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Saturday 10 December 2016

Antibiotics overuse blamed as MRSA found in Irish pork

Published 19/06/2015 | 02:30

Agriculture Minister Simon Coveney launched the Irish Society Handbook with the help of society chairman Toby Couchman at the RDS yesterday.
Agriculture Minister Simon Coveney launched the Irish Society Handbook with the help of society chairman Toby Couchman at the RDS yesterday.

The widespread overuse of antibiotics in farms and homes has been blamed after the discovery of MRSA in Irish pork sold in a UK supermarket.

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Tests on 100 packets of pork chops, bacon and gammon on UK supermarket shelves found it was present in nine products - eight Danish and one Irish.

Bill Cashman, president of the Irish Veterinary Council, said the discovery of the MRSA in the one Irish product was "another indicator to stop talking and do something about" the growth of antibiotic resistance, which results from overuse.

The European Food Safety Agency (EFSA) insisted there was "no evidence" of an increased risk of human infection following contact or consumption of food with the livestock-associated MRSA CC398 strain.

The Food Safety Authority of Ireland (FSAI) said a study in 2008 had found no evidence of MRSA in Irish piggeries.

"No tests have been done at retail level in Ireland given this finding and the EFSA risk assessment," said the FSAI, which pointed out thorough cooking of meat will kill the MRSA strain.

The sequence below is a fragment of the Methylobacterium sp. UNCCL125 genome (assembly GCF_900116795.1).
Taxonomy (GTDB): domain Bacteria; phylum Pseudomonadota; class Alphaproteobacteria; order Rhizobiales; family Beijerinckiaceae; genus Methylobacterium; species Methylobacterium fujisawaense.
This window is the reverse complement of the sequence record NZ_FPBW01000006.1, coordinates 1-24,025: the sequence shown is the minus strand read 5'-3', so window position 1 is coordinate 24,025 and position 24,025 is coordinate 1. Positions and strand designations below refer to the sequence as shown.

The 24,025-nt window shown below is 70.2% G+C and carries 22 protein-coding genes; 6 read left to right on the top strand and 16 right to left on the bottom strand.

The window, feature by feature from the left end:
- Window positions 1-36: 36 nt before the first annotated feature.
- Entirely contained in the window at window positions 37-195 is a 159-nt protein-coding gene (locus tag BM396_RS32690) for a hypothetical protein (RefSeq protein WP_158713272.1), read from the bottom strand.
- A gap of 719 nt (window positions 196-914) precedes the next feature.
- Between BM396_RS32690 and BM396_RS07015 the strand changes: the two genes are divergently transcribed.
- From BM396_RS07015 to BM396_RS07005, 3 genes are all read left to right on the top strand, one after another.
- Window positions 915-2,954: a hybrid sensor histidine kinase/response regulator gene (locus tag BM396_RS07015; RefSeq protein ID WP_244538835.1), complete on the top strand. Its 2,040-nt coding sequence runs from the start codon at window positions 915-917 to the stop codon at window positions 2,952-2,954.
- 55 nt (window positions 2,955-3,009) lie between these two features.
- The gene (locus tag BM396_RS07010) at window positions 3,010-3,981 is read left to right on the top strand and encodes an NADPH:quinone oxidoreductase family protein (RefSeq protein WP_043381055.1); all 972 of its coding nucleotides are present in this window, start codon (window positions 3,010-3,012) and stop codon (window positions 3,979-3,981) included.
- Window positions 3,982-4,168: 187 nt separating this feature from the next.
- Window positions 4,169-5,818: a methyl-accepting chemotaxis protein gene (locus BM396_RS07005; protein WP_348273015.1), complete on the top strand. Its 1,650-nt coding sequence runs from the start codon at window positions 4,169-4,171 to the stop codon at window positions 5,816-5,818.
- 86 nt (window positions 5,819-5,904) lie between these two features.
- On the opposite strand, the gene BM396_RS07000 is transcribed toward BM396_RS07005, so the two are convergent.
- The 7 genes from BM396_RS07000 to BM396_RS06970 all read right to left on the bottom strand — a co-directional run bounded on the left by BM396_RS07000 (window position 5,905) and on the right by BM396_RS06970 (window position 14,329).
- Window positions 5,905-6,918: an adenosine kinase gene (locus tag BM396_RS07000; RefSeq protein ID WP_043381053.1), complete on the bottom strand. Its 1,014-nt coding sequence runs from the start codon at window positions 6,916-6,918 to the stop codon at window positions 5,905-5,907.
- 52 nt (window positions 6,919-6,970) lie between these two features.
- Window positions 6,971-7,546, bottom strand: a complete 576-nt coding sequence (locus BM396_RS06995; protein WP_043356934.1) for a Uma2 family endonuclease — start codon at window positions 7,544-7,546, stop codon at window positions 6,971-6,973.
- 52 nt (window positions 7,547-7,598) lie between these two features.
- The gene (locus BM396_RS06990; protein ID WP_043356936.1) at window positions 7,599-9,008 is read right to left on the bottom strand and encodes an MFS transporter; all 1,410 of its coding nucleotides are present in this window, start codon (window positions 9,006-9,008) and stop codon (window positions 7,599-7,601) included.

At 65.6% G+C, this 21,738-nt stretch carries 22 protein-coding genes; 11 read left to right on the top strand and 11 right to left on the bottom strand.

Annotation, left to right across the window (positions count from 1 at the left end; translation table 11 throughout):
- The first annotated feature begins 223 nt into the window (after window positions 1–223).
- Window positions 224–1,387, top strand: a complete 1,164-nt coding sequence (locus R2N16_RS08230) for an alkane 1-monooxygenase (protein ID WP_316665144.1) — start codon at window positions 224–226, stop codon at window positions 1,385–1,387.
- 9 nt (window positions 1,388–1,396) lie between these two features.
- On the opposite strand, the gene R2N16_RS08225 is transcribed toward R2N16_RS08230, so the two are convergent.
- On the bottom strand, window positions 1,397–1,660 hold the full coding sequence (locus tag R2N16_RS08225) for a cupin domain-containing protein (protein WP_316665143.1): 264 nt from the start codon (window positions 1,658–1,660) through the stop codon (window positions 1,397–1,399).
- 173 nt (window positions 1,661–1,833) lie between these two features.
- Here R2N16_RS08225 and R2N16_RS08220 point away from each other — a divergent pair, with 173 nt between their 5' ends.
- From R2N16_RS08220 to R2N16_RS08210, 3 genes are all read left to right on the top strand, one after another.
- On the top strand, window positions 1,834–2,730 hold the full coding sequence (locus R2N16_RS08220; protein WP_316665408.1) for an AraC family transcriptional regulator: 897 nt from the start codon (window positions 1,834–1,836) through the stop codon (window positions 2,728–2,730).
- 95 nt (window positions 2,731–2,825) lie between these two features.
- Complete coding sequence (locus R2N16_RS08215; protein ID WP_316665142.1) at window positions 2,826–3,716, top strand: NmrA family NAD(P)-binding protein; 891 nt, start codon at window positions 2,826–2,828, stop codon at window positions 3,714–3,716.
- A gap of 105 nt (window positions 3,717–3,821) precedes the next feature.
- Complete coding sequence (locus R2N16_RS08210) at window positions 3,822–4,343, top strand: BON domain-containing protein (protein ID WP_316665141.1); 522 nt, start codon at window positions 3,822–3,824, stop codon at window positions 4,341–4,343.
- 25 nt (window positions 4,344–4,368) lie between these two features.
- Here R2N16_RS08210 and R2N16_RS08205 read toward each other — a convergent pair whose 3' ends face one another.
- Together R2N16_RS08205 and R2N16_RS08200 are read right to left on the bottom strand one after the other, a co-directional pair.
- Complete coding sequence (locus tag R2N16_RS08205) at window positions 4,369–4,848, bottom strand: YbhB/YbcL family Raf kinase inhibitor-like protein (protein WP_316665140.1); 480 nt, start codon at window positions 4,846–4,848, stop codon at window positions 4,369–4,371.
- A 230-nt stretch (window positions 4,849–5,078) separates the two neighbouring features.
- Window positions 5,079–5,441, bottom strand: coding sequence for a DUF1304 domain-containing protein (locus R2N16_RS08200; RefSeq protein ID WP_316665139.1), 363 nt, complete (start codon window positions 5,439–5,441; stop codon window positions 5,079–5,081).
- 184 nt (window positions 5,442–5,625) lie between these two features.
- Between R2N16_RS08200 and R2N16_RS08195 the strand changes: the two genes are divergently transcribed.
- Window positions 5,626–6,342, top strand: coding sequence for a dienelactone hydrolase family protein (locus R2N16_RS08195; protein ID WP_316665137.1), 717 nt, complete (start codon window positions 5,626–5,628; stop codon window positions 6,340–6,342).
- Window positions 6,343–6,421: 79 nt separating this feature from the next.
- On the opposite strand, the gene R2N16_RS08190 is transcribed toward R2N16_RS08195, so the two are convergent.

The 2008 study looked at antibiotic-resistant MRSA in breeding pigs around the EU. There were 40 breeding holdings tested in Ireland, with no MRSA detected.

In the latest tests for the Guardian newspaper, only one product from Ireland was tested, alongside 74 Danish pork products and 25 from the UK. The MRSA strain was found in the one Irish product - a Tesco Irish unsmoked gammon steak - that was on sale in the UK.

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Tesco Ireland said providing "safe food" was always its "absolute priority".

"We work closely with our suppliers to ensure that our strict food safety and stringent quality checks and procedures, which are to the standards of those required by the Department of Agriculture and Bord Bia, are met on all our pork products," a spokeswoman said.

The UK product tested has not been sold in Tesco Ireland stores for more than five months.

In Denmark, MRSA has been identified on two-thirds of pig farms, with measures in place to reduce antibiotic usage.

Mr Cashman said more action was needed to reduce antibiotic usage but not just in farm animals but also among pets and humans.

The Irish Farmers' Association's pig chairman Pat O'Flaherty said Ireland's pig breeders operated 'minimal disease' units to avoid illnesses, with strict control of antibiotics.

The Agriculture Department has set up an committee with the Health Department to address the growing problem of antibiotic resistance.

Irish Independent



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